Our criminal defense law firm represents persons charged with crimes and offenses in New Jersey and Pennsylvania. These allegations range from serious drugs and narcotics to violent felony offenses. Most of these cases start with a police investigation or following a traffic stop. This is the primary reason why our criminal defense firm spends so much time explaining and discussing concepts like probable cause, reasonable suspicion and the burden of proof. There are situations, however, where are law firm defends or assists a client with private criminal complaint.
Private Criminal/Citizen Complaints – In General
The Pennsylvania and New Jersey Rules of Criminal Procedure, however, do allow private citizens to make a criminal complaint against another person. If a complaint is made, the District Attorney (Pennsylvania) or the Prosecutor (New Jersey) must determine if the alleged perpetrator should face criminal prosecution and a possible conviction.
Prior to filing a criminal complaint against someone, it is very important to understand that you should use a private criminal complaint to address a monetary or other dispute which is properly the subject of a civil action. Understand that filing criminal charges against another individual is a serious matter which requires that a crime has been committed and that the person(s) accused committed this crime (probable cause).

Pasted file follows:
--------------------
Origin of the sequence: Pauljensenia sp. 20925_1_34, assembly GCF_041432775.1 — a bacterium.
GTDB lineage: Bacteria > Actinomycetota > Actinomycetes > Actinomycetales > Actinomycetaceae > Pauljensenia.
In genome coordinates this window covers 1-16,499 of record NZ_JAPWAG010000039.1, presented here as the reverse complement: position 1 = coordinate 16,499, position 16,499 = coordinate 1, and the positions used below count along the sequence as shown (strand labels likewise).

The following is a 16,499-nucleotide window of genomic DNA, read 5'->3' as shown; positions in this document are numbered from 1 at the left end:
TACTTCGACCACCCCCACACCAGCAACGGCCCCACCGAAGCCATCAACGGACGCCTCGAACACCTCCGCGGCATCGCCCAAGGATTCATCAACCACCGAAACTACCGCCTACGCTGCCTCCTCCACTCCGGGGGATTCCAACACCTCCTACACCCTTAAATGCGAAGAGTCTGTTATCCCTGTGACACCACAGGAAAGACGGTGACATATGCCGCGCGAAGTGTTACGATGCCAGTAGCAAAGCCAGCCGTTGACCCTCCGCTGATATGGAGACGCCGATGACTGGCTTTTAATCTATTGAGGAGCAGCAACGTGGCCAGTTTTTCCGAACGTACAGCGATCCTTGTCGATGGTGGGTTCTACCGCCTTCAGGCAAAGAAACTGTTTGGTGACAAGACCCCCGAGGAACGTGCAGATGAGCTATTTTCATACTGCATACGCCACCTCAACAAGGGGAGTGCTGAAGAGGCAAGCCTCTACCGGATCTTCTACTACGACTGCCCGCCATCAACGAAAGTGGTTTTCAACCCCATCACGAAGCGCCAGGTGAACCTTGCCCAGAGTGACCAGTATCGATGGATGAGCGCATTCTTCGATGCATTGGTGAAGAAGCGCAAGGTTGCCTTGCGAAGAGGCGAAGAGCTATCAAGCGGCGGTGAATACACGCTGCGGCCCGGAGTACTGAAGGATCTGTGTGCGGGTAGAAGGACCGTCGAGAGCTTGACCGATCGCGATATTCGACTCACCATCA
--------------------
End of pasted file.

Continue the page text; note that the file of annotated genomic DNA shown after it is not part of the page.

Before you file a Private Criminal Complaint, you must understand there are various laws in the Pennsylvania and New Jersey Crimes Code that address improper or false criminal allegations; these include the following:
- False swearing
- Unsworn Falsification
- False Reports to Law Enforcement
The most common private criminal complaint include the following crimes and offenses:
- terroristic threats
Private Criminal Complaints in Pennsylvania
Pennsylvania Rule of Criminal Procedure 506 governs the treatment of private complaints which is what set this chain of events in motion. Pennsylvania allows for private citizens to file Private Criminal Complaints detailed in Title 42 Pennsylvania Rules of Criminal Procedure Rule 420 (Summary Violations), Rules 504 (Contents of Complaint) and Rule 506 (Approval for Private Complaints).
If the District Attorney disapproves a criminal complaint, that Office must state the reasons for the denial. In these situations, the affiant (the person filing the complaint) may petition the Court of Common Pleas to review the decision. It’s important to keep in mind however, that a district attorney’s decision not to prosecute a criminal complaint for reasons which include policy considerations or a hybrid of legal and policy considerations carries with it a presumption of good faith.
To overcome this good faith presumption, the affiant must demonstrate that the DA’s decision amounted to bad faith, fraud, or unconstitutionality. Where that evidence does not exist, the court will not override the District Attorneys exercise of prosecutorial discretion.